Night toilet training with a bedwetting alarm involves disruption to usual night-time routines, so is it a good thing to embark upon during a pandemic, when family stress levels may be higher than normal?
Well, perhaps not at the outset when everyone is having to adjust to working and being schooled at home. But, when the family has this sorted, there are some real advantages to using a bedwetting alarm at this time:
It provides a goal to aim for when other goals may have had to be put aside;
There is no pressure on morning routines to get to school and work, and with travel time removed this may allow extra sleep time, if required, to catch up with lost sleep when responding to the alarm;
The whole family is around to support and encourage the bedwetter;
With less distraction from after-school activities, there may be more time for the bedwetter to really focus on this task, with Mum and Dad’s help;
You can ensure your child is drinking enough, and regularly, during the day which helps with bladder stretching so they can hold more urine during the night;
If you introduce a Reward Programme, this is something positive for your child to focus on during an adverse time.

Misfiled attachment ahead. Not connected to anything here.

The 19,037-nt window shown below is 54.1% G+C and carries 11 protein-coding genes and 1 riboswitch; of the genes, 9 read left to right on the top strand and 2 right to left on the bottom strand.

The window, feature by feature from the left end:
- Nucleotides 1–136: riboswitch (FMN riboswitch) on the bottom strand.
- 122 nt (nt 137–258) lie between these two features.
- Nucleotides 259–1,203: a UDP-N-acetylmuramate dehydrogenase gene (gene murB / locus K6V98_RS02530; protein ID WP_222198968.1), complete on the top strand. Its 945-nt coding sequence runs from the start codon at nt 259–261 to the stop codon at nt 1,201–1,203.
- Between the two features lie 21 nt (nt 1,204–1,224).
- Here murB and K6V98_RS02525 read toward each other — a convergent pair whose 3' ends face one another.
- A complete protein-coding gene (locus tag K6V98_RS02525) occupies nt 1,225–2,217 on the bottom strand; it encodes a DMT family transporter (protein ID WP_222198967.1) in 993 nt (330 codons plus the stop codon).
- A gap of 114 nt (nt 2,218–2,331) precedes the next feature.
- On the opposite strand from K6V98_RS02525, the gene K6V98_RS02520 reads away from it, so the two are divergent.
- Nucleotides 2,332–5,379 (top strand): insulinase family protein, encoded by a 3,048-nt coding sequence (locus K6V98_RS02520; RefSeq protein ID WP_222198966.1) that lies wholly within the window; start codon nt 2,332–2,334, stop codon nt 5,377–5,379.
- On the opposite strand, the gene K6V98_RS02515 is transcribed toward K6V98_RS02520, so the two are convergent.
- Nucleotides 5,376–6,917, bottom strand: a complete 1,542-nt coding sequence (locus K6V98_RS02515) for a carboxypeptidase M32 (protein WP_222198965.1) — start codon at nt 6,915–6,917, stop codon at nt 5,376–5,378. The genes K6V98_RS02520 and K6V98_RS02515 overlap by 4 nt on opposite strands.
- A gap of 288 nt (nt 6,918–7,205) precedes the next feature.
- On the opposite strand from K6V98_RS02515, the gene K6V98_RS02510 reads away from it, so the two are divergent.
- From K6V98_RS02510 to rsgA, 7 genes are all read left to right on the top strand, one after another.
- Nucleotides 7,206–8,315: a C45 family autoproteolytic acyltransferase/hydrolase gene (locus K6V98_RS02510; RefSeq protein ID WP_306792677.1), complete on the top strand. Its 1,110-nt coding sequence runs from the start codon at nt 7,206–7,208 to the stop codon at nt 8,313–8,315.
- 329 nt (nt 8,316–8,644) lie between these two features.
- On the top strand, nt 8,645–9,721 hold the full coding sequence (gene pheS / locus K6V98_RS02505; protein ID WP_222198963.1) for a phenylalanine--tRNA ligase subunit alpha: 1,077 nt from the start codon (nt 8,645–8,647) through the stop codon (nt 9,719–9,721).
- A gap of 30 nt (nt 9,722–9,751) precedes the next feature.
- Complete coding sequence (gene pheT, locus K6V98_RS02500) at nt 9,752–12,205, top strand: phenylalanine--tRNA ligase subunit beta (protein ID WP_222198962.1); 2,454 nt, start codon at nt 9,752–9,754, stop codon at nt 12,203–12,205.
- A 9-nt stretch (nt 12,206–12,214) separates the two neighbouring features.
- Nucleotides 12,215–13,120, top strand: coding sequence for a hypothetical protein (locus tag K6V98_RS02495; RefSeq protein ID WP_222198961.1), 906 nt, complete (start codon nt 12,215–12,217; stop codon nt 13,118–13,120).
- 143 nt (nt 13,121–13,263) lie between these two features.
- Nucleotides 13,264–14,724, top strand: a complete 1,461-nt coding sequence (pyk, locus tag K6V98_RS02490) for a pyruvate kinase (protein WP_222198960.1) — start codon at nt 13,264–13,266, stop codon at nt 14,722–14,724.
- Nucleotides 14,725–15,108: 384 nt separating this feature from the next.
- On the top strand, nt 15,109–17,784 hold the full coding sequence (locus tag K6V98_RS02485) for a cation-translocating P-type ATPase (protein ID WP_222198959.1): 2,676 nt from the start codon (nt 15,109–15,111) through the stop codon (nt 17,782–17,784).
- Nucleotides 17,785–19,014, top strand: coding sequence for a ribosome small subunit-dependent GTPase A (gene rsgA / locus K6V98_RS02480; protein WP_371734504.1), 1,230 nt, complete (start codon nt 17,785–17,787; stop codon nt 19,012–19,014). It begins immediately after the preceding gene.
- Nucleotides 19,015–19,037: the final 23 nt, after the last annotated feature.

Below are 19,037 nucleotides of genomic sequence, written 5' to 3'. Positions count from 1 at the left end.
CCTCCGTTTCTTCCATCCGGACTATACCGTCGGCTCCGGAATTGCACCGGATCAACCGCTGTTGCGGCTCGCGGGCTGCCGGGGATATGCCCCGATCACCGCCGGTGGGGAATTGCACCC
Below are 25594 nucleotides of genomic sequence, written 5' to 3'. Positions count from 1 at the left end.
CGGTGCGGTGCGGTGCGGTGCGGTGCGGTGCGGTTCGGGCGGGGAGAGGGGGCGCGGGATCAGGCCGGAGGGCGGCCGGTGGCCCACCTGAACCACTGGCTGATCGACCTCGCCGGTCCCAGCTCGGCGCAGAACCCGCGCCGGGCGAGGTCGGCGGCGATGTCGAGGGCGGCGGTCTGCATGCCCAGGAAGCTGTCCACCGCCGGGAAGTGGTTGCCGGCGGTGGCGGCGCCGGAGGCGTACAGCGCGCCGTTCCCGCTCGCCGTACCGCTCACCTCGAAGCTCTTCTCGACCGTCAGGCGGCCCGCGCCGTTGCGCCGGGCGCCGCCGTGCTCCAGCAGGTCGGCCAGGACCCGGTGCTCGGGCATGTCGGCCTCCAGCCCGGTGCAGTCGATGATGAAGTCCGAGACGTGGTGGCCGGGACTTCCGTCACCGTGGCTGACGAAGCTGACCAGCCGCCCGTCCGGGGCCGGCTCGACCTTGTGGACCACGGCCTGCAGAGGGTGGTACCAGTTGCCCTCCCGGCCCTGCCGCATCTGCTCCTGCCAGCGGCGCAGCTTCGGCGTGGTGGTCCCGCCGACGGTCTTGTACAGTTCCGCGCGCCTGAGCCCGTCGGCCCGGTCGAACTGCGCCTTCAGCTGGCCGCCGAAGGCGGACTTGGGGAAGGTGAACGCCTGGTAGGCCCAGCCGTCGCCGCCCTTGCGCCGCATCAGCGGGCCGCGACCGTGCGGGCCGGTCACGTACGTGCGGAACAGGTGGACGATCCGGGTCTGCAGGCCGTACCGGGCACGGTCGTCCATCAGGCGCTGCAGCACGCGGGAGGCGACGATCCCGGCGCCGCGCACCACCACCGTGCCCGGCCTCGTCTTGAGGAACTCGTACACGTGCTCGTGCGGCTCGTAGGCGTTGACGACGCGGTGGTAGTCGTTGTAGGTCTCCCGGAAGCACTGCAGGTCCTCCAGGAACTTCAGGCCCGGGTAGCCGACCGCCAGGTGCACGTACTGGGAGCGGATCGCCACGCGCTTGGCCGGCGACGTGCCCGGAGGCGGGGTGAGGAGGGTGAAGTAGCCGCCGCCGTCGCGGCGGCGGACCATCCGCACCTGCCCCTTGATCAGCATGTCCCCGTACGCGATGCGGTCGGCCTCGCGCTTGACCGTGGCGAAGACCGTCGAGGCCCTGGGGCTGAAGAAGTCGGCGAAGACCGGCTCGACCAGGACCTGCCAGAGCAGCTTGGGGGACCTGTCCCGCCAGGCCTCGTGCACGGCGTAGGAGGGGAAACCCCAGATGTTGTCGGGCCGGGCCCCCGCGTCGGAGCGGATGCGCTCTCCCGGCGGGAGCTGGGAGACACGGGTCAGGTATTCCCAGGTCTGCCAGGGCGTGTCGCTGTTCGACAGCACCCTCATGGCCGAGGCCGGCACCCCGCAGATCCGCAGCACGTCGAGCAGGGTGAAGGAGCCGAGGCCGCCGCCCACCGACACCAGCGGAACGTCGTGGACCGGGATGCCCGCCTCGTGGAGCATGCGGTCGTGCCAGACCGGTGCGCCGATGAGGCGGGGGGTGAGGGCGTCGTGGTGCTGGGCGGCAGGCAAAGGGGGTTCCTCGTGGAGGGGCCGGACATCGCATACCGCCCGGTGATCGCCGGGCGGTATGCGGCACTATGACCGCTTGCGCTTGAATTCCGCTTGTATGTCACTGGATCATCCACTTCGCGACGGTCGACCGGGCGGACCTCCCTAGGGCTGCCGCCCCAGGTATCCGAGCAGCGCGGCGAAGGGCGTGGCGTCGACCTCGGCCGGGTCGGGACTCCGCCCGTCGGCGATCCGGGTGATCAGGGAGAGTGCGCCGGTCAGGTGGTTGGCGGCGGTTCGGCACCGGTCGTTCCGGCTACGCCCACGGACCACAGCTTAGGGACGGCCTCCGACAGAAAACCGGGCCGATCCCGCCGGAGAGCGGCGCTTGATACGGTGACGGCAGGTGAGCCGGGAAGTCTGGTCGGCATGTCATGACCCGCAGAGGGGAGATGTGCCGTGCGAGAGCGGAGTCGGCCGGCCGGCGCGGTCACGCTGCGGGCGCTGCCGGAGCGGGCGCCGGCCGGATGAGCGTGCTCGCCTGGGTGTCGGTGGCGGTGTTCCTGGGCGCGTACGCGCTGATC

If you are able to take the chance now and gain from the advantages above, it could make a big difference to your child’s success in overcoming their bedwetting. Every cloud has a silver lining….could this be your child’s?
Karen is a joint owner of Anzacare Limited which manufactures medical devices, including the DRI Sleeper bedwetting alarms.
She focuses on Customer Support because solving kids bedwetting issues sometimes requires making adjustments to lifestyle and practicing new habits or strategies alongside alarm training. Having attended Child Continence seminars and education days in the UK and Australasia, and dealt with parents issues over many years she has learned and received feedback on a lot of successful strategies to help kids conquer their bedwetting..
“There is nothing more rewarding than an excited email from parents telling me that their child has finally stopped bedwetting, and the difference it has made to their self-esteem and confidence.”
Enuresis alarms use Learning by Association to teach a child to respond to their bladder signals. The feeling of a full bladder becomes associated with the sound of an alarm which wakes the child up. Once the association is learned, the feeling of a full bladder will be enough to wake the child without the alarm.
Many parents have been told their child wets the bed because they're a deep sleeper. Find out why this advice isn't right, and get tricks and tips to help your heavy sleeping child learn to have dry nights.
Around 3,000,000,000 pull-ups are used per year in the USA. From 5 to 10 years there will be approximately 18,000,000,000 pull-ups used. At around $1.00 each, the cost is $365.00 per year or $2,190.00 during the usual period of bedwetting.